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A new book by Saul Newman

Published by Polity

October 2015 | 160 Pages

Hardback: 9780745688732 | £50.00/€68.97

Paperback: 9780745688749| £12.99/€17.91




Praise For Postanarchism:

“For those on the left who despair about the ongoing power of neoliberalism, Saul Newman offers a powerful insight. Whereas older models of resistance are based on revolution and opposition to the state, Newman notes that the state is no longer the key problem of our time. Postanarchism is his response; it is based on autonomy, insurrection and the recuperation of politics. This book is critical for those who wish to think and act beyond our contemporary condition.” — James Martel, San Francisco State University

“Beautifully written, Newman’s book is essential reading for anyone seeking to understand the dynamics of contemporary capitalism, the nature of political contestation and the choices we can exercise as political actors. It’s a fearless and provocative work, unafraid not only to challenge cherished nostrums of both left and right but to work creatively with “dangerous” concepts: insurrection, violence, servitude. In sum, this is a thoughtful and invigorating text for understanding our times.” — Simon Tormey, University of Sydney


In this book, Newman develops an original political theory of postanarchism; a form of anti-authoritarian politics which starts, rather than finishes, with anarchy. He does this by asking four central questions: who are we as subjects; how do we resist; what is our relationship to violence; and, why do we obey? By drawing on a range of heterodox thinkers including La Boétie, Sorel, Benjamin, Stirner and Foucault, the author not only investigates the current conditions for radical political thought and action, but proposes a new form of politics based on what he calls ontological anarchy and the desire for autonomous life. Rather than seeking revolutionary emancipation or political hegemony, we should affirm instead the non-existence of power and the ever-present possibilities of freedom.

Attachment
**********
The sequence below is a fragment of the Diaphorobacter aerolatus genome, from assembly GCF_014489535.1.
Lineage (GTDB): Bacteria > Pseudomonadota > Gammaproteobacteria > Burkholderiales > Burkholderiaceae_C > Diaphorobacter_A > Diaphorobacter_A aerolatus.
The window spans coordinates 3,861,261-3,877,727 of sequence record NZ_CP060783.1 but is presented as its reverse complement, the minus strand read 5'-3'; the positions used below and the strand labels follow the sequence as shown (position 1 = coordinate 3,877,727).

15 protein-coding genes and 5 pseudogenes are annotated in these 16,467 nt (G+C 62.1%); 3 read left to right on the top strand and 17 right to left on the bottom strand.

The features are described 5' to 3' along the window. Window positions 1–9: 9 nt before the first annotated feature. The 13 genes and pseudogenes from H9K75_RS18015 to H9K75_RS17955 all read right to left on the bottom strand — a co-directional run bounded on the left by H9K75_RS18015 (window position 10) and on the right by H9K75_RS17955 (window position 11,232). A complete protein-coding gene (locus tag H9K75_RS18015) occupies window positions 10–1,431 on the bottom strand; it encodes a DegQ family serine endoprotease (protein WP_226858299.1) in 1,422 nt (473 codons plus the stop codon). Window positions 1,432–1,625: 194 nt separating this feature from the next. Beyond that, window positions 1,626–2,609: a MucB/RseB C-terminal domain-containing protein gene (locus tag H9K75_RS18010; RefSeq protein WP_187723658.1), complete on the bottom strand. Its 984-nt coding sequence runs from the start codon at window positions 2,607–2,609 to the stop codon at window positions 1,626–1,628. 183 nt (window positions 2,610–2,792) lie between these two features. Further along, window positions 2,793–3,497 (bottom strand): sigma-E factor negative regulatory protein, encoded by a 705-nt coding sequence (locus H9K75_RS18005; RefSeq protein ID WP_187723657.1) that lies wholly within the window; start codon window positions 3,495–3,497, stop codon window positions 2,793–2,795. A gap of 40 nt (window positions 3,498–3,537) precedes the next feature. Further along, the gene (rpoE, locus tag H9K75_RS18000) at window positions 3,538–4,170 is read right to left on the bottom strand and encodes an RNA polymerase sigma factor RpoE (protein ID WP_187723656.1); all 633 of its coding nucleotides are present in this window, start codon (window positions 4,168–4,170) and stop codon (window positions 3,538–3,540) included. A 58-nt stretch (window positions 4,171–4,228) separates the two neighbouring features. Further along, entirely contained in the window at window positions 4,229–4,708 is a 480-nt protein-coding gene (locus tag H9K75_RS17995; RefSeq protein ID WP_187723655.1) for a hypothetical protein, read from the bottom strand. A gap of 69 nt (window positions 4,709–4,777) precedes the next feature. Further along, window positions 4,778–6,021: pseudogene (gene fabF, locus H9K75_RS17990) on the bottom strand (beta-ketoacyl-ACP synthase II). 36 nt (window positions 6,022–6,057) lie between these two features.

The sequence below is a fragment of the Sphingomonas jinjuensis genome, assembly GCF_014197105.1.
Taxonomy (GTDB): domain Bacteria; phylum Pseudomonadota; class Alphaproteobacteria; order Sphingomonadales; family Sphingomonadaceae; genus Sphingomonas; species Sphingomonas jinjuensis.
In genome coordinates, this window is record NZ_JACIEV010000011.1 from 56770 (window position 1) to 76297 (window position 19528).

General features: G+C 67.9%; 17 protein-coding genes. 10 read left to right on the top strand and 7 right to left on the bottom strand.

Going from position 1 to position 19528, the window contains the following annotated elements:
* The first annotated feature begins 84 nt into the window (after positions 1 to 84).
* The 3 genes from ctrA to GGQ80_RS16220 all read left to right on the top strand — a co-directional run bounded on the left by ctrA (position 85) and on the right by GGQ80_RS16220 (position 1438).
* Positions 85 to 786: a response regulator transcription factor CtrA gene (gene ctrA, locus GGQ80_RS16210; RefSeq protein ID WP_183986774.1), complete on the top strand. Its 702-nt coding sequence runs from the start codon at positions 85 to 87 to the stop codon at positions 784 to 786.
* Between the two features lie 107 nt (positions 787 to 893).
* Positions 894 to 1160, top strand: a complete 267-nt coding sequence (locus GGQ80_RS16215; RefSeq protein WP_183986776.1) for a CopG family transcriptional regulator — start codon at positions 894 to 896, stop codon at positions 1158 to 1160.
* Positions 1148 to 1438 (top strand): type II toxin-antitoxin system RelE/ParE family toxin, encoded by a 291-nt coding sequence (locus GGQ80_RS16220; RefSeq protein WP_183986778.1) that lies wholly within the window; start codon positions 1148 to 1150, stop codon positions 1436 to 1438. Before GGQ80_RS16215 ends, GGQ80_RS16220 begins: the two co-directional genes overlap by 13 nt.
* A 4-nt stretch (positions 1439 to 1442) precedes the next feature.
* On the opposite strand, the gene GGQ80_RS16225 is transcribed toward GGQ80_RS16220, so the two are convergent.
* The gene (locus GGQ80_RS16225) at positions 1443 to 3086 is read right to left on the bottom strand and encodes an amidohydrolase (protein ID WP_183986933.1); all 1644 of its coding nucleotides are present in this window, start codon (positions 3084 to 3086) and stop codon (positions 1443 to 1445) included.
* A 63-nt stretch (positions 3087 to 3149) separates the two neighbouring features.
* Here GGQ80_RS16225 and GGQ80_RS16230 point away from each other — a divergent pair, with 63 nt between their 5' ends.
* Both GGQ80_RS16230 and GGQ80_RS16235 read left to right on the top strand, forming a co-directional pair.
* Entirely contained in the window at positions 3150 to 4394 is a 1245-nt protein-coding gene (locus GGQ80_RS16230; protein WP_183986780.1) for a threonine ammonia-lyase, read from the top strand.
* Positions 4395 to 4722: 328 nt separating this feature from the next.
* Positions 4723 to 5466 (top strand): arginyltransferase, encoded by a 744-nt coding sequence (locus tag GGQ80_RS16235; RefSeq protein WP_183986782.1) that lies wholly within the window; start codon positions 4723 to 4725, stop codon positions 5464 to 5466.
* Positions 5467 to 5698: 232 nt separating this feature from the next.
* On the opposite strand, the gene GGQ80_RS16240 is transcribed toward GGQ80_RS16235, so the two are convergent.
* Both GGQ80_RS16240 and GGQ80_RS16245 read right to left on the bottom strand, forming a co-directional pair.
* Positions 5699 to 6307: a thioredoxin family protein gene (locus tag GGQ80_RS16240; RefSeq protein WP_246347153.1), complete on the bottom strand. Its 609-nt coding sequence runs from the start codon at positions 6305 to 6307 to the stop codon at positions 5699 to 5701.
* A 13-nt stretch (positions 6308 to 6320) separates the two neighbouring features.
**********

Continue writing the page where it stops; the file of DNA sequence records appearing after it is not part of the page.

As the tectonic plates of our time are shifting, revealing the nihilism and emptiness of our political and economic order, postanarchism’s disdain for power in all its forms offers us genuine emancipatory potential.


Book Details at Polity:

The Politics of Postanarchism:


‘Human Herbs’ – a song by Cold Hands & Quarter Moon:

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